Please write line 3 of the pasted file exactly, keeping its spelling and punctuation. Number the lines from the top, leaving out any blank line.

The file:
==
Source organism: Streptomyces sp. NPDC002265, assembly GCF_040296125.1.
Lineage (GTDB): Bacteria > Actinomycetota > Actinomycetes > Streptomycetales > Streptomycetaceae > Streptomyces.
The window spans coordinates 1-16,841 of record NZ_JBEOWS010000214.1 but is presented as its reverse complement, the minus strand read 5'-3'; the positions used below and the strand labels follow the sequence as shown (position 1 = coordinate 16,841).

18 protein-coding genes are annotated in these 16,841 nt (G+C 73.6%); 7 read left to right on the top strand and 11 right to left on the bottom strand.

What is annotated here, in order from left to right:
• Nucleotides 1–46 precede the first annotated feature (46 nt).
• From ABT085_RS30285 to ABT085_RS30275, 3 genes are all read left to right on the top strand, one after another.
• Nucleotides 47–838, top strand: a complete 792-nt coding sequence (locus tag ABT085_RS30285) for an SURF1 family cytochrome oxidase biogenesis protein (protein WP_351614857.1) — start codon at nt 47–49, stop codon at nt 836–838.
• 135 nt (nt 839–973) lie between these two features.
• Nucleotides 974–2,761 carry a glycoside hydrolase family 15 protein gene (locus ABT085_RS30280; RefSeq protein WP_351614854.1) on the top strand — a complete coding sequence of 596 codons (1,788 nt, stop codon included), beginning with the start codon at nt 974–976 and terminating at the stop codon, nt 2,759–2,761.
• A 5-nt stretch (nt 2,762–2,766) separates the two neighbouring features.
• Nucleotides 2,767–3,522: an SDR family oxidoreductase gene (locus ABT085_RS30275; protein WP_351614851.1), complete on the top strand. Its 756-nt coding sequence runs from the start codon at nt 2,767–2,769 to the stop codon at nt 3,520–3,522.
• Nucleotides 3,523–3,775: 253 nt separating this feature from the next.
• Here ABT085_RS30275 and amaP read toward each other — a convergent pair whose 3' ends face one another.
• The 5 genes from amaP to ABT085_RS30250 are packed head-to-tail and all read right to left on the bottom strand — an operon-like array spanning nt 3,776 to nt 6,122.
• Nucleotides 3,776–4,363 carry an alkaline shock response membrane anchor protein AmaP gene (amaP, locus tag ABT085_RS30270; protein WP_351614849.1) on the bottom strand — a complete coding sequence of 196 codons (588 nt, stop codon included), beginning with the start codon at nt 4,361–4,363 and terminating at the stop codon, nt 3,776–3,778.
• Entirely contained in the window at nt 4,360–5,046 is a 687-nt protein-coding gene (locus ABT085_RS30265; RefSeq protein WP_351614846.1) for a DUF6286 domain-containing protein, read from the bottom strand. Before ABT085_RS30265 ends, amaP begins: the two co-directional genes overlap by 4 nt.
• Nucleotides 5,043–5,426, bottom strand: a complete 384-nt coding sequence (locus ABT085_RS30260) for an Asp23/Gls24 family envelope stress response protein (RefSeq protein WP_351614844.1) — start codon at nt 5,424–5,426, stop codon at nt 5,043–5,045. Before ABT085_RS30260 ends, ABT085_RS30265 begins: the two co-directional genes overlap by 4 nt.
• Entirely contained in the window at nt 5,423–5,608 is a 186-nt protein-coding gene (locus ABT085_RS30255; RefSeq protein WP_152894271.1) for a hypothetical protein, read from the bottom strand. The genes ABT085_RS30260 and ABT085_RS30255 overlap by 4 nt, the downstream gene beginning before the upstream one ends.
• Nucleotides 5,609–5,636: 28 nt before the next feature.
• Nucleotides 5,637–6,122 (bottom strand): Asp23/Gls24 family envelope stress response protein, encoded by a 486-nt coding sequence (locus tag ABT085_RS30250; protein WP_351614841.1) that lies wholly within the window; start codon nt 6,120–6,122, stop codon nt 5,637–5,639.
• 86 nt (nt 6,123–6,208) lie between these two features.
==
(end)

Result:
The window spans coordinates 1-16,841 of record NZ_JBEOWS010000214.1 but is presented as its reverse complement, the minus strand read 5'-3'; the positions used below and the strand labels follow the sequence as shown (position 1 = coordinate 16,841).